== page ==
As far as biblical scripture goes, you are simply making a choice. What you choose is entirely up to you.
Double_R
Posts: 4,886
Add as Friend
Challenge to a Debate
Send a Message
3/1/2015 1:03:13 PM
Posted: 1 year ago
This is one of those things that the fundamentalists (people like MCB) never grasp. Few things are as irritating as the question "why do you reject God?". Like you pointed out, if you're making the claim that God exists then I don't reject God, I reject you.
Double_R
Posts: 4,886
Add as Friend
Challenge to a Debate
Send a Message
3/1/2015 1:04:53 PM
Posted: 1 year ago
At 2/28/2015 9:09:25 PM, celestialtorahteacher wrote:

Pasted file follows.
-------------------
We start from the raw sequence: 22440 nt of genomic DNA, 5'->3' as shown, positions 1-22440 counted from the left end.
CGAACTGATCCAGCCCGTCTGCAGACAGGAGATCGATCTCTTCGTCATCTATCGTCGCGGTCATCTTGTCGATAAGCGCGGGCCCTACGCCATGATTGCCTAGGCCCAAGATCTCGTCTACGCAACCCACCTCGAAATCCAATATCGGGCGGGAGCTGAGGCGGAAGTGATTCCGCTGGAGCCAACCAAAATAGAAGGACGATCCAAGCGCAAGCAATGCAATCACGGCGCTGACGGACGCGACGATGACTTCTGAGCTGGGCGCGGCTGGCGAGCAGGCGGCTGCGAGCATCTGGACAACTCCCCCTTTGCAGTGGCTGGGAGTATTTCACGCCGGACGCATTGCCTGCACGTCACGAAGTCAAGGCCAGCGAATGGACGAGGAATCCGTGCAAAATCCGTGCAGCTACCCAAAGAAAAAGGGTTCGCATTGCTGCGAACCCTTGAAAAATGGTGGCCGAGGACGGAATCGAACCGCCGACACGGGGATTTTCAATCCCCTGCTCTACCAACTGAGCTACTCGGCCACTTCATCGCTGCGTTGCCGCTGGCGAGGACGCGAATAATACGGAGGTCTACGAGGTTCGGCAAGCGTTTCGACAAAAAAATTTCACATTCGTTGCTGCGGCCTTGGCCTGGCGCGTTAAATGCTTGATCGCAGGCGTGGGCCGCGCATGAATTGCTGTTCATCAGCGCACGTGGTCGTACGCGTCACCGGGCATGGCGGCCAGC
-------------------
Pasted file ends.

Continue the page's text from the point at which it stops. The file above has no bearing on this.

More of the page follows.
For the record, here's why atheism is an irrational belief system: Atheists make the same illogical error as do Muhammadan idolators which is attempting to freeze all human knowledge at one point in time. Muhammadans freeze it at the 7th Century and atheists freeze it at their current times, both fundamentalist believer groups trying to tell the world knowledge stops with either Muhammad or the atheist critic. Well, knowledge never stops being accumulated in the human community and it grows and grows each year and adds amazing things to our understanding of our universe and our lives in it.